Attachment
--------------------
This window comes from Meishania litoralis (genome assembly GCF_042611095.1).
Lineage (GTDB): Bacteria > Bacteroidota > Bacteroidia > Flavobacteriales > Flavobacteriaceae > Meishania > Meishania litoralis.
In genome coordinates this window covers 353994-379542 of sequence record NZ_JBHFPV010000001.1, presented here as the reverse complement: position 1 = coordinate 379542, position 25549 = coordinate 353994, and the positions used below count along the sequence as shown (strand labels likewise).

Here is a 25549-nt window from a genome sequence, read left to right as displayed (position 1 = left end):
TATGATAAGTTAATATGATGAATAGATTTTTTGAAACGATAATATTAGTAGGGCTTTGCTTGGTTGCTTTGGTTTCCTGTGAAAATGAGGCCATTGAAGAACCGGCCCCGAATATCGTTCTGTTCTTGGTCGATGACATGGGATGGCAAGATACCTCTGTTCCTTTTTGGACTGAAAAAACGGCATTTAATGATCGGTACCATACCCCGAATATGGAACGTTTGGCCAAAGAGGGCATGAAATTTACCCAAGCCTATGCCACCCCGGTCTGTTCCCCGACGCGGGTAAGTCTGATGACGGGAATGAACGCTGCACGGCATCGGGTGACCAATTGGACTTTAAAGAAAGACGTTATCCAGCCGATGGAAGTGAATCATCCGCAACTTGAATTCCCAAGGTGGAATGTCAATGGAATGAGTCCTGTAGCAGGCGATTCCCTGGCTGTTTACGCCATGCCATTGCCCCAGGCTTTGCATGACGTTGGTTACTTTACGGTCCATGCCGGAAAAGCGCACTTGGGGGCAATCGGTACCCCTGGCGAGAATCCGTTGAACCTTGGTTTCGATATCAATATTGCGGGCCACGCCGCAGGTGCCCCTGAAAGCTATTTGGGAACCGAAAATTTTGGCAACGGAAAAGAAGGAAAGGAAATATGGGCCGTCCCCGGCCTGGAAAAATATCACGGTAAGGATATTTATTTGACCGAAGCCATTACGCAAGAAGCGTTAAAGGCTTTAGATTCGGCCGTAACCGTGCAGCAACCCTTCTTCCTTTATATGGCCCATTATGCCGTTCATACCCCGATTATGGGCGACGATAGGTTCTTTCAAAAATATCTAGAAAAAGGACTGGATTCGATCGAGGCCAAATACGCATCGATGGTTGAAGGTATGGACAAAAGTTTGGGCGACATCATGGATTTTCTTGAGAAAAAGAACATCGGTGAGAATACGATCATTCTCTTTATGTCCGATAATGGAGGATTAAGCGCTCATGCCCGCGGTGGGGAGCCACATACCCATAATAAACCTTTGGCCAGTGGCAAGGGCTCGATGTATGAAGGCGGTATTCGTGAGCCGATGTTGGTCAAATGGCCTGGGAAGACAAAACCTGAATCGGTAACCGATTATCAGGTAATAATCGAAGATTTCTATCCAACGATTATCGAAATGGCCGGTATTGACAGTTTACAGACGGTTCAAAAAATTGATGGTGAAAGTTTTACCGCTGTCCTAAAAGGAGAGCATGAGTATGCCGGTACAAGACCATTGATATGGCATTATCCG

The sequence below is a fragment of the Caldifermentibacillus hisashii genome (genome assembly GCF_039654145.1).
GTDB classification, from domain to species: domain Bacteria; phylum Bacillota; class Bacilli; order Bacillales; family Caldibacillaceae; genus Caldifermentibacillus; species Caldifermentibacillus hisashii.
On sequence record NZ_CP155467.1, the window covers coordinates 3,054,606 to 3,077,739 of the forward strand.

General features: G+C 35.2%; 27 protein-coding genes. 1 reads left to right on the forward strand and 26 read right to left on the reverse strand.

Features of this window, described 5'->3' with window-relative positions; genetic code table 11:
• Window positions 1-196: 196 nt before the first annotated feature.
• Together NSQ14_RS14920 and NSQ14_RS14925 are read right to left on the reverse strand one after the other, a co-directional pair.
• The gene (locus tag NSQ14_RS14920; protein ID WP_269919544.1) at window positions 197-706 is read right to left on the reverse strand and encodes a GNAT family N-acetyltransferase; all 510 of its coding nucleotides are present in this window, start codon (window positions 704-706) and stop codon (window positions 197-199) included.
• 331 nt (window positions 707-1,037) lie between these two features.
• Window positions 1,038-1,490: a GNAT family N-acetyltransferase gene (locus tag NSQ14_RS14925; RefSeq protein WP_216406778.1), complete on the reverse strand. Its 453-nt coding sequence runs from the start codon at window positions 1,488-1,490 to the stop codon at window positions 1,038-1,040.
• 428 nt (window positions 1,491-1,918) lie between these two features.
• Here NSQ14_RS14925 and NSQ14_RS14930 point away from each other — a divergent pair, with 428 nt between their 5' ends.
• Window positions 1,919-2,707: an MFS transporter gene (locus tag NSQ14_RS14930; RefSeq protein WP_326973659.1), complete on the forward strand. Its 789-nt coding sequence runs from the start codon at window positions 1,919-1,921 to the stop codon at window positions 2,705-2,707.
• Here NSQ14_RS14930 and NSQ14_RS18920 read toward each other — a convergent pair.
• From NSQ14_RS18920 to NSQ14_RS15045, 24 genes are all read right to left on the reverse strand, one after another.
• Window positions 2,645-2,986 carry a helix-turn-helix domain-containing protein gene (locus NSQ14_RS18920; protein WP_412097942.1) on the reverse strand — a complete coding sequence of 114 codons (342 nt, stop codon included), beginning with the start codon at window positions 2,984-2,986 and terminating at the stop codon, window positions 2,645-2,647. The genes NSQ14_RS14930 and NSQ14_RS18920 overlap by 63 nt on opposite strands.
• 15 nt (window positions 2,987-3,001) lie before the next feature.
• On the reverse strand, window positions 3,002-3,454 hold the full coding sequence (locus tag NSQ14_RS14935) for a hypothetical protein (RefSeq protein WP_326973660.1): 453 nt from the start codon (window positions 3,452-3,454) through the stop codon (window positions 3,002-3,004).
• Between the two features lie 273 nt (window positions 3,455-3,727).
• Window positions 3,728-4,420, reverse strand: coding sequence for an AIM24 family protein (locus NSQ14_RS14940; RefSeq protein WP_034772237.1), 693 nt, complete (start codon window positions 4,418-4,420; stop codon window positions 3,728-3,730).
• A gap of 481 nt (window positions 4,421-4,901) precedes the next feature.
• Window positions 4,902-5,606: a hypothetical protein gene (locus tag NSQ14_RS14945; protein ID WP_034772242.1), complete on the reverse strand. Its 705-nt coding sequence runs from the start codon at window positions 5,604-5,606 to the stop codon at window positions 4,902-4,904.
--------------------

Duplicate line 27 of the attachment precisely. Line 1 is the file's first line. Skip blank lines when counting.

• Window positions 4,902-5,606: a hypothetical protein gene (locus tag NSQ14_RS14945; protein ID WP_034772242.1), complete on the reverse strand. Its 705-nt coding sequence runs from the start codon at window positions 5,604-5,606 to the stop codon at window positions 4,902-4,904.